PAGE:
Winter is finally showing it's not skipping out on 2007 while I ride with Na-Me-Res outreach workers doing what they can for Toronto's marginalized.
At our first stop, at Yonge and St. Clair, Dave not a new case is being a handful. He's been in and out of trouble and on and off the booze. Right now he's on it.
Outreach worker Mark Bach
voices a feeling of uncertainty about the future of the service as a colleague urges Dave to go to a shelter for the night.
Agencies like Na-Me-Res are working under new guidelines handed down by the city under which they're "strongly encouraged," to borrow the words of shelter and housing head Iain De Jong
, not to hand out sleeping bags or blankets to homeless people on cold nights like this.
In De Jong's world, frigid wea ther is a "tool" to be used to drive those who typically don't use shelters out of the cold, where they'll presumably be referred to the services that will help them get off the street permanently.
"It's about working with individuals, identifying their needs," De Jong says. "Just handing out sleeping bags isn't going to solve the person's homelessness."
Toronto's Streets Into Homes project has made a difference. De Jong says 1,000 people have been housed under the program (some 87 per cent of all those taken in), but is coy about how long those who are in the program have to wait for housing. Dave is one who says he's been waiting for months. "I'm still standing out in front of McDonald's at Yonge and St. Clair," he says. "Talk is cheap."
None of the outreach workers I talk to want to say so publicly, but their fear is that the city will hold back funding if they bend the rules and hand out blankets or sleeping bags. Of all the social service agencies for the homeless re-applying for city funding this year, only Na-Me-Res has applied specifically for money to continue handing out survival supports like sleeping bags.
According to Crowe, before the new directive some 90 social service agencies had requested 4,800 survival kits consisting of hygiene products, sleeping bags and snacks.
Now Crowe fears that these supplies can't be paid for officially through existing funding.
"It's all part of a philosophy of not helping them survive," laments street nurse and Toronto Disaster Relief Committee member Cathy Crowe.
Under the revised guidelines, social service agencies have been given explicit geographical boundaries within which they must work, presumably to prevent overlap. But what about those homeless people with whom groups like Na-Me-Res have developed trust and who live outside the group's new catchment area? Will they accept help from strangers?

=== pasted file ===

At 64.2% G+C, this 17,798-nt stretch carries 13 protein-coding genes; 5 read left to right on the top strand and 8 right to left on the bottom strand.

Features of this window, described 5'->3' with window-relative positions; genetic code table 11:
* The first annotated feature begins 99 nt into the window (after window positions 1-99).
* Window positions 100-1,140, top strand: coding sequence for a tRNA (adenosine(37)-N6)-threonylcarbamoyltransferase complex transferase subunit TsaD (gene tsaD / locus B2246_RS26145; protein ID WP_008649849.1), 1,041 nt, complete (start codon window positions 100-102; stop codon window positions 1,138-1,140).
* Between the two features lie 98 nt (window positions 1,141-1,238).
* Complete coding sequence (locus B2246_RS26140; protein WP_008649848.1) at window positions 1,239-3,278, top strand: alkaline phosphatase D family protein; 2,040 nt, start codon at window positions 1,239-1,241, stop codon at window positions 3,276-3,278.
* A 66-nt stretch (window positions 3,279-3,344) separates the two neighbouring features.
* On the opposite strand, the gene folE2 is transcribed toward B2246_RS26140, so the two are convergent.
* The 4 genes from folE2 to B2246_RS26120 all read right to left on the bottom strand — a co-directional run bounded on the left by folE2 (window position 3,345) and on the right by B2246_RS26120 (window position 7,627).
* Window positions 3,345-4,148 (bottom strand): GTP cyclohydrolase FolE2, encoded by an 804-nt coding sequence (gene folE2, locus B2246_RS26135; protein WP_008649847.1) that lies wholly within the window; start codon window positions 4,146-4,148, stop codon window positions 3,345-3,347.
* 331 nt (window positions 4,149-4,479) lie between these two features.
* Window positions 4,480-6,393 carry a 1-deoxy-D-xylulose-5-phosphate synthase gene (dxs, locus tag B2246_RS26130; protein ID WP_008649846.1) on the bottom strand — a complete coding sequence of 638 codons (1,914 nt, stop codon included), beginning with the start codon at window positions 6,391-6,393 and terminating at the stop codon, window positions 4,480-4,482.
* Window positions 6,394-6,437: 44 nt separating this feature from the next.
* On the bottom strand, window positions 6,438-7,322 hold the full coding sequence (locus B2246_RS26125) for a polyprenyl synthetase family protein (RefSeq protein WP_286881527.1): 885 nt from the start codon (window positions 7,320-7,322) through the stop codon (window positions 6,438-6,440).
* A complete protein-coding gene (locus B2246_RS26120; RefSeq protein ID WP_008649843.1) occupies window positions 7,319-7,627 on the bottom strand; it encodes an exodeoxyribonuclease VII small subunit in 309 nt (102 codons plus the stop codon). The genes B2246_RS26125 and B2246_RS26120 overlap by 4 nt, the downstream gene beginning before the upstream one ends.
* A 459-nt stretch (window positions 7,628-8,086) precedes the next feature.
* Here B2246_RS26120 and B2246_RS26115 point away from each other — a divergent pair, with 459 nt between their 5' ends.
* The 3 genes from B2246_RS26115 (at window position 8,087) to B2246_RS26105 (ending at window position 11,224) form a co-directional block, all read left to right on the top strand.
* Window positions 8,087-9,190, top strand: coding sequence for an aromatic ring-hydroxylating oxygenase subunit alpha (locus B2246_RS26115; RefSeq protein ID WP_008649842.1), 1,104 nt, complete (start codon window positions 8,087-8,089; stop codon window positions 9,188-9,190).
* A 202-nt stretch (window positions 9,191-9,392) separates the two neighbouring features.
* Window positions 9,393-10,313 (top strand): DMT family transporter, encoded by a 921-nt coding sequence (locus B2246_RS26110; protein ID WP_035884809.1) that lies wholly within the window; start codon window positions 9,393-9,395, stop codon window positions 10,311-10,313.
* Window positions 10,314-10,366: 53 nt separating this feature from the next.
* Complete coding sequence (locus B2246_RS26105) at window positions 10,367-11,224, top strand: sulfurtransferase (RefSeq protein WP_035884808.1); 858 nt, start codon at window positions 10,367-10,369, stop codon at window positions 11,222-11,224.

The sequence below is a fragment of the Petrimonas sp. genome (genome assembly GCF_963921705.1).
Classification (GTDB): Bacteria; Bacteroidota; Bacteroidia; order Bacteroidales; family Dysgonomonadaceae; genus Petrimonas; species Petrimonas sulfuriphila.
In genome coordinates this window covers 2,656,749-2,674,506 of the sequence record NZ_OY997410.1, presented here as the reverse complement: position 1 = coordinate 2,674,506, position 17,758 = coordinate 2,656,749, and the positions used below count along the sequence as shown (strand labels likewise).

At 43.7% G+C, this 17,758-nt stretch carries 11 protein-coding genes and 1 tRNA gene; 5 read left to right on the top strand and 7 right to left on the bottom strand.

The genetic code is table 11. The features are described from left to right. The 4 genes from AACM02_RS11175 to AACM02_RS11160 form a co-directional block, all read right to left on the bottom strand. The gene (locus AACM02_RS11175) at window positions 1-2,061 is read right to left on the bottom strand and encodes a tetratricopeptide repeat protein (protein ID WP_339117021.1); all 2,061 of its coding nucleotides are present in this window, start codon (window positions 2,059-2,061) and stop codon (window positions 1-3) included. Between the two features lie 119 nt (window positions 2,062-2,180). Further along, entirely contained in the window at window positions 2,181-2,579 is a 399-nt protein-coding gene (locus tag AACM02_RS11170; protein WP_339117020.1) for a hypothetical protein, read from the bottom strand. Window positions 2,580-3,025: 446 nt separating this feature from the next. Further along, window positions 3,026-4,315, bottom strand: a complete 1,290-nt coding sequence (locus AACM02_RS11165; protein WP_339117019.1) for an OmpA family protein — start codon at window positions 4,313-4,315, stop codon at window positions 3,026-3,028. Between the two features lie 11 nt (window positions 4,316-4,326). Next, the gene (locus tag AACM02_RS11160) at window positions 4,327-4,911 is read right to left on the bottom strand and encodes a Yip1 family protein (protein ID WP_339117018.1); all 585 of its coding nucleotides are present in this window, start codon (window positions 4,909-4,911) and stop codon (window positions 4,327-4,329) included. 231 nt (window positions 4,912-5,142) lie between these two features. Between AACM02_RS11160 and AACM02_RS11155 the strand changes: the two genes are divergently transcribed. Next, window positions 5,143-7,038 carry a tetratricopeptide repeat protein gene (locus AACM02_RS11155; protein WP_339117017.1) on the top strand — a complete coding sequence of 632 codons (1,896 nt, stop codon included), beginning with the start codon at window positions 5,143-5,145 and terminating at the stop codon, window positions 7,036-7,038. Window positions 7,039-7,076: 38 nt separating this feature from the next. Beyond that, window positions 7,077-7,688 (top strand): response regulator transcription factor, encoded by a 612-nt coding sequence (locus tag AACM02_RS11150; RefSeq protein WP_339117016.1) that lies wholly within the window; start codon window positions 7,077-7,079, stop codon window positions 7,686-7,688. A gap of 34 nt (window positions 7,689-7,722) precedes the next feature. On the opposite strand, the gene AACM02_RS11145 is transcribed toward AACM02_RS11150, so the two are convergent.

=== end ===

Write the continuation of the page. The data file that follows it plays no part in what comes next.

Outreach workers also wonder what they're supposed to do with those like Dave who more often than not won't go to shelters, and for whom fewer and fewer detox beds are available. The detox centre at 501 Queen West was shut down in 2006, and the future of 16 Ossington is in constant flux.
Between gusts of wind, Bach continues contemplating the changes as Dave eventually calms down and agrees to go to 110 Edward Street, the city's emergency shelter.
First we have to pick up his belongings at Yorkminster Park Baptist Church near Yonge and St. Clair, one of about a dozen churches running Out of the Cold programs, but only one night a week.
Darren Doxtator, manager of outreach services at Na-Me-Res, tries to be philosophical about the new policies mandated by City Hall.
He says they'll still hand out food and sleeping bags when they have them. On a tough night they'll deal with 60 cases.
At 6 pm we arrive at Yorkminster (the doors won't open until 7), where nine people have already lined up. Doxtator tells me the place can fill up quickly, leaving people waiting to get ferried somewhere else.
It's a similar story at 110 Edward, which I'm told is packed by 11 pm even though this should be a light night. Ontario Works cheques were delivered two days ago, and today was payday for recipients of Ontario Disability Support Program benefits.
The Edward Street shelter is a hub for the hardest hit, but it will be closing soon. The plan is to redevelop the site for affordable housing, but the city has yet to guarantee that it will replace the number of shelter spaces to be lost.
We drive along Richmond and stop behind the Sheraton Hotel, where two people are lying on steaming vents. The danger with vents is that they'll scorch those lying on top or soak their sleeping bags. Both people refuse services. Since it's -13¡ out, not -15¡, there's no cold alert. I look at the Sheraton, certain it's far from full.
"You're always going to run across people who won't go into housing. Everybody has their choice," explains Doxtator.
Our next few stops are to deliver food. Calls come in, and the van hands out juice and sandwiches at a slew of sites across the city. People chat with the team, unaware that at stops along the eastern route, this may be the last time they see each other.
Bach tells me the city's new guidelines have created grey areas when it comes to caring for street people.
When he worked at Council Fire, which has since closed its overnight emergency shelter because of city funding cuts, he made room even if it broke a city rule.
"When you're looking at a person standing there freezing, are you honestly going to tell them, "No, I can only take 60 people'?"